A review of the historic seven names of this original Presbytery might be profitable.  Even before you read the rest of this paragraph, close your eyes and see if you can name any of the seven clergy? They were: Francis Makemie, John Hampton, George MacNish, Samuel Davis, John Wilson, Jedediah Andrews, and Nathaniel Taylor. Their backgrounds show a wide divergence of  traditions. Makemie was Scot-Irish with strong ties to those mother countries of Presbyterian pilgrims.  Samuel Davis came from Ireland and pastored a church in Lewes, Delaware. Three of the ministers were from New England. Jedediah Andrews was a graduate of Harvard.  John Wilson was pastor at New Castle. Nathaniel Taylor was also from New England. The other two, George McNish and John Hampton, had just come over from England in answer to the call of Makemie.  Of the original seven, only three were pastors and the rest were missionaries.

» Statue in Accomack County, Virginia marking the grave of Frances Makemie, unveiled in 1908. »

Now Samuel Davis had sent an excuse to this first meeting. It evidently had something to do with travel time to get to Presbytery.   However the excuse was not sustained by the brethren. They were not going to allow for any variance with what they considered to be both a privilege as well as a duty in attendance at Presbytery.

The purpose of the Presbytery was described later as a meeting of ministers for consultation as to the most proper measures for advancing religion and propagating Christianity in the colonies. A second purpose was listed as furthering and promoting the true interests of religion and godliness. The last reason was for the improvement of the ministerial abilities of teaching elders, which improvement was to be tested by prescribing text to be preached upon by two ministers at every Presbytery meeting.  That performance was subject to the criticism, positive and negative, of the rest of the elders.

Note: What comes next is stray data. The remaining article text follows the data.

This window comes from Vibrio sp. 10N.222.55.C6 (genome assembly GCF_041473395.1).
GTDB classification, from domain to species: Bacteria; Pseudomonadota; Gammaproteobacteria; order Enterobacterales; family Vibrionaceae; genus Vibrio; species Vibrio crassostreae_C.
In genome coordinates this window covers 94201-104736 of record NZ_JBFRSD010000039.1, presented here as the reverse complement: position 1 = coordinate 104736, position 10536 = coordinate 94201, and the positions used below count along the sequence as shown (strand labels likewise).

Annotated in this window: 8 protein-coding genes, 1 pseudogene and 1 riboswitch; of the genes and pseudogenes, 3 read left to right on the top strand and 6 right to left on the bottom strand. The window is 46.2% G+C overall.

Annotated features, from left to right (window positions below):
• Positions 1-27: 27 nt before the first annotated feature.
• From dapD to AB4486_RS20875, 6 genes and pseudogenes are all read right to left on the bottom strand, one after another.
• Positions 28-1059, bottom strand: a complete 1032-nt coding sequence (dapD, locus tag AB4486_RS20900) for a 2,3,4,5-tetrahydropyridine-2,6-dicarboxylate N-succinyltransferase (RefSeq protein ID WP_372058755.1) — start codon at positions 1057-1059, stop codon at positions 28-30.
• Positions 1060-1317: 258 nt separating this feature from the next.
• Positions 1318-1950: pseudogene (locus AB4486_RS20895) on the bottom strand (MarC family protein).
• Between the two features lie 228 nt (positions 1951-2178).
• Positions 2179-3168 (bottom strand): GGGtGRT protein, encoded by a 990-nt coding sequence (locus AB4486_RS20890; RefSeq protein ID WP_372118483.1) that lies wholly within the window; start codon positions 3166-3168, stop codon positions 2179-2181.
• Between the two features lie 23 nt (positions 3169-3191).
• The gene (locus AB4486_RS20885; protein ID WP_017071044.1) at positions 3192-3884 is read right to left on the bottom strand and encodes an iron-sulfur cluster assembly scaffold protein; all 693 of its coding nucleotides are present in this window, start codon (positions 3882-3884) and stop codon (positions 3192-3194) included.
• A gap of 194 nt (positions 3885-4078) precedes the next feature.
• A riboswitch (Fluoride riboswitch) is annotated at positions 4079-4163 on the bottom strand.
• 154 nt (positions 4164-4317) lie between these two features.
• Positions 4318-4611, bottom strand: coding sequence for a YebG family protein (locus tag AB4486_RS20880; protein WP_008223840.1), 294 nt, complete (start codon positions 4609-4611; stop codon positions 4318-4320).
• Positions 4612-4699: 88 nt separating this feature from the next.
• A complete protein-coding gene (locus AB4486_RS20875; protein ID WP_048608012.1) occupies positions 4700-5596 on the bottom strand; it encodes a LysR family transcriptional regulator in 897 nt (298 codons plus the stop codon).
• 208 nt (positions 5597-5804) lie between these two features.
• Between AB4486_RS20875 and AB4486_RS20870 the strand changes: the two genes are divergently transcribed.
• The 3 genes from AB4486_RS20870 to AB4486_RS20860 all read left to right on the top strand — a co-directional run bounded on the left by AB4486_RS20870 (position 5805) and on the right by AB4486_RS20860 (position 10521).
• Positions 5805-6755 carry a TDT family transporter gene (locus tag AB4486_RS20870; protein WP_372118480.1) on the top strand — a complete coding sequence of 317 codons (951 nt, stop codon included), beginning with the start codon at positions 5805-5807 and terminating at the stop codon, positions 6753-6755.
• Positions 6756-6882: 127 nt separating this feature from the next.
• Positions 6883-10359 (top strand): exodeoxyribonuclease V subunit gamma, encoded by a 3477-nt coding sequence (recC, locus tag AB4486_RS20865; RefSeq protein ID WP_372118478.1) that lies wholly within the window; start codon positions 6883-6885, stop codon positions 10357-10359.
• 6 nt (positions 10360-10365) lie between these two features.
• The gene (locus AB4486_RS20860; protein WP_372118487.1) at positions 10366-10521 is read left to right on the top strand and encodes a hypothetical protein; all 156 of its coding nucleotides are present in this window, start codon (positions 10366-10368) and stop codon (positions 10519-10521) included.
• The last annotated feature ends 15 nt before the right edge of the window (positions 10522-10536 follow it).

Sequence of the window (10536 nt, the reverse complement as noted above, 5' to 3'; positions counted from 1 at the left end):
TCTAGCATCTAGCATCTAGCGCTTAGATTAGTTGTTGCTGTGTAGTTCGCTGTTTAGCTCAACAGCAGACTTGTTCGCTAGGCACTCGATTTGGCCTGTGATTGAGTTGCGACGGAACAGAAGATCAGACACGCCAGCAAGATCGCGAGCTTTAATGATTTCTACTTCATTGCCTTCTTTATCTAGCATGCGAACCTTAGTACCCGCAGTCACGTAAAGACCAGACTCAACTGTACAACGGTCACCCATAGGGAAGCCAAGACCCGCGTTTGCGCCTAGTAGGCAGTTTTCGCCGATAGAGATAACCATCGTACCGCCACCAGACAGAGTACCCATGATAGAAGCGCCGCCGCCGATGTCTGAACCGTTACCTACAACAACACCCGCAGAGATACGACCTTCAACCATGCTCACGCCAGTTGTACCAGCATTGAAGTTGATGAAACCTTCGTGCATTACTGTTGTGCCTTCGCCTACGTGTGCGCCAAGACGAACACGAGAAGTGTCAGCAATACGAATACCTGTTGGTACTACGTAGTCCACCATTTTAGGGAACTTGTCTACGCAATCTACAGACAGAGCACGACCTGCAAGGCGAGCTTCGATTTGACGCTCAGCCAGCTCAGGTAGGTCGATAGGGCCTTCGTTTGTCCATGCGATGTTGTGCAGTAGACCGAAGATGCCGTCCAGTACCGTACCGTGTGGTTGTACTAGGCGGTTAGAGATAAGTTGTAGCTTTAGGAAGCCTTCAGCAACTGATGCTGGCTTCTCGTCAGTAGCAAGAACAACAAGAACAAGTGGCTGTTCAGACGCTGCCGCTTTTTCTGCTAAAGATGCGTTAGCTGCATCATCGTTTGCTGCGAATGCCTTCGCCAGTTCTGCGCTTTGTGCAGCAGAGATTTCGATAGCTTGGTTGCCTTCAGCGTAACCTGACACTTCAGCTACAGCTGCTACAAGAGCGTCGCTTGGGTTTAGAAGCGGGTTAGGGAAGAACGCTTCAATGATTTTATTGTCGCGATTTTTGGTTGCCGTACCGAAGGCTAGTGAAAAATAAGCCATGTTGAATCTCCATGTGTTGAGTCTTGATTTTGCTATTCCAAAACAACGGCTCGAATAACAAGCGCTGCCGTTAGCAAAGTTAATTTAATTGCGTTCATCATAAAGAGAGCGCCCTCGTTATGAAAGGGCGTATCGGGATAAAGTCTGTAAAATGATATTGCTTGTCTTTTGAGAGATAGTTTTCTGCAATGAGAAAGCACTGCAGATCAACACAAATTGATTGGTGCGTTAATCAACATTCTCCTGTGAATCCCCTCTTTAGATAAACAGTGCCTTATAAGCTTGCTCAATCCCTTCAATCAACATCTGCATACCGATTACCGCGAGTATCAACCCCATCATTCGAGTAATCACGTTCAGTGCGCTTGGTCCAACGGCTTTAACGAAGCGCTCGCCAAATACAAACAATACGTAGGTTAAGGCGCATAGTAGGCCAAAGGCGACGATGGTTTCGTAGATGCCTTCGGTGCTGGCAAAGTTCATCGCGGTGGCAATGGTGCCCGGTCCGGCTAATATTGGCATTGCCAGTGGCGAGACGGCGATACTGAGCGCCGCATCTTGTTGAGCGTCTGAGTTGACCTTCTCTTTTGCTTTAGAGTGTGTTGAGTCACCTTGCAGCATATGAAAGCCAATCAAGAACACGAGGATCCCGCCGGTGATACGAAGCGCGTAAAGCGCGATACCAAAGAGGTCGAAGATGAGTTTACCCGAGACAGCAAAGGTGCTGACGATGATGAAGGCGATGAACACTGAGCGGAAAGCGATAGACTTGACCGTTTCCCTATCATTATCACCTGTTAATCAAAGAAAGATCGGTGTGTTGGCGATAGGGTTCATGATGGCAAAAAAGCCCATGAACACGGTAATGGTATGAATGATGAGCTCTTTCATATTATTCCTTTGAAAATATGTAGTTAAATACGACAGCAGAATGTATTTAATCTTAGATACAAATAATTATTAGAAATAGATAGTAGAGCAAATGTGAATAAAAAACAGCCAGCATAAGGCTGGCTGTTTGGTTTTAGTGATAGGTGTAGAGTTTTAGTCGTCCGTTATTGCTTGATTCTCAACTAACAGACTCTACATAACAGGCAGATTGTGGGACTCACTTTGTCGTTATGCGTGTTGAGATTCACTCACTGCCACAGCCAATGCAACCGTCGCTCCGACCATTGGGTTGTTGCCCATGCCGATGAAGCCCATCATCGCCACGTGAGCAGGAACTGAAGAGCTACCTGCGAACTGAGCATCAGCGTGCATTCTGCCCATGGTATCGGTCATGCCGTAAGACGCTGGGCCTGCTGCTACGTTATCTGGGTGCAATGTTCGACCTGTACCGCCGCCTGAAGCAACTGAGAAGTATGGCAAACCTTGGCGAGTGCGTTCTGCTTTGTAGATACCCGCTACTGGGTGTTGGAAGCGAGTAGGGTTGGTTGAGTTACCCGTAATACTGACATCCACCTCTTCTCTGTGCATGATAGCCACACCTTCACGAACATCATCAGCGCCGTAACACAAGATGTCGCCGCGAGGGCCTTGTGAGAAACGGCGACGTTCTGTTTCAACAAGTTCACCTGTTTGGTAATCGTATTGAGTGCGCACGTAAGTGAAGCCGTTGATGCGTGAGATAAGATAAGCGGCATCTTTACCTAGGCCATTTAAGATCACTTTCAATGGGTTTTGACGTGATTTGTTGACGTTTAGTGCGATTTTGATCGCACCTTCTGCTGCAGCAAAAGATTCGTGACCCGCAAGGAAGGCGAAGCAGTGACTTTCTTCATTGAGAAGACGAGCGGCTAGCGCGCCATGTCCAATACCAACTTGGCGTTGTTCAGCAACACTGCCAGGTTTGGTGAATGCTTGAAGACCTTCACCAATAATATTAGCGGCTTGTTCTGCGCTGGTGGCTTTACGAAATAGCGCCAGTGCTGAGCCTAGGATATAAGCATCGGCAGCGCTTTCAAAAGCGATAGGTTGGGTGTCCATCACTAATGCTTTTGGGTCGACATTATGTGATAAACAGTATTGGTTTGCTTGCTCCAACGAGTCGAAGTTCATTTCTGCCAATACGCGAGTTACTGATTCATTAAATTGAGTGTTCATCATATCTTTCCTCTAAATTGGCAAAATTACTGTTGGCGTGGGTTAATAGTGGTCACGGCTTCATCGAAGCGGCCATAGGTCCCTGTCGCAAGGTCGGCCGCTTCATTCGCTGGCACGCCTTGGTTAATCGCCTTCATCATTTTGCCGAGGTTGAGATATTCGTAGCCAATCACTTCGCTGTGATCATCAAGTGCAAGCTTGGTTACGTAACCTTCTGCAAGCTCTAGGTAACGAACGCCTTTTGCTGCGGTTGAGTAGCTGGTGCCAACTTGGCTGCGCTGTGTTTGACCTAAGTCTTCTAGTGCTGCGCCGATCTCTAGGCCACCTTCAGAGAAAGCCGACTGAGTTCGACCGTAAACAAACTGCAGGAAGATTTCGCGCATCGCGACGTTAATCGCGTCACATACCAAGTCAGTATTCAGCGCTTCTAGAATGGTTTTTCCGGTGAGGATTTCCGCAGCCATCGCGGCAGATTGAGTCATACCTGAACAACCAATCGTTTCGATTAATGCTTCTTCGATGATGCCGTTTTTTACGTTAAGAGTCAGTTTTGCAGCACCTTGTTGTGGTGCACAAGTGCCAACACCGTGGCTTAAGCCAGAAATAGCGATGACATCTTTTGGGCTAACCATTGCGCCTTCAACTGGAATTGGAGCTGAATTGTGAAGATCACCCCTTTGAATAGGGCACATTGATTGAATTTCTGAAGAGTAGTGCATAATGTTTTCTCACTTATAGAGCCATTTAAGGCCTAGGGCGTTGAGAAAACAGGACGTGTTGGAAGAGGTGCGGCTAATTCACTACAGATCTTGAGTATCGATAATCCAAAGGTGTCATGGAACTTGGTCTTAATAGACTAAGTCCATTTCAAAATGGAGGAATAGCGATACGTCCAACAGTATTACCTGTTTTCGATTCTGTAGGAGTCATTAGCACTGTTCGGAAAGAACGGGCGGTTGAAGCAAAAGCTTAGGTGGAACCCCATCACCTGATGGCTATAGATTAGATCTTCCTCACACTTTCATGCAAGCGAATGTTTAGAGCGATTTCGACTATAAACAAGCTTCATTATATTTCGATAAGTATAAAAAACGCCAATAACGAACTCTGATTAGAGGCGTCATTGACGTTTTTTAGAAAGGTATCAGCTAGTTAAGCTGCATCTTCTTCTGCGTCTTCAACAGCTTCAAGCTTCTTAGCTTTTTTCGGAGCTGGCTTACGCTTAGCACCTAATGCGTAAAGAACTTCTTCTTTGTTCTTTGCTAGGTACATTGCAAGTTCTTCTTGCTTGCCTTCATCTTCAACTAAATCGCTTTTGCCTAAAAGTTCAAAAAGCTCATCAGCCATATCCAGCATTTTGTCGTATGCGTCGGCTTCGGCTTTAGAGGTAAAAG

Hebrews 1:1-2 was the assigned text for the 1707 presbytery, to be preached  by Francis Makemie and John Wilson.

Philadelphia was the chosen site because it was central to the scattered bodies of Presbyterians which were meeting in churches in New Jersey, Delaware, Maryland, Long Island, and  New England.  Perfect religious freedom was enjoyed in this eastern city of Pennsylvania.

The organization of Presbyterians thus gave them an early advantage over other religious traditions in the colonies. They were ready to press on the inhabitants of this new land the value of holding true to the Scriptures, the Reformed faith, and the Great Commission.

Words to Live By: In faith and life, let everything be done decently and in order. Especially is this a good rule for the planting of a church. What you do in the beginning days will be central in building the church in succeeding days. So start the church well, according to Biblical principles and practices, and that rule will continue in later years, receiving the blessing of the Lord.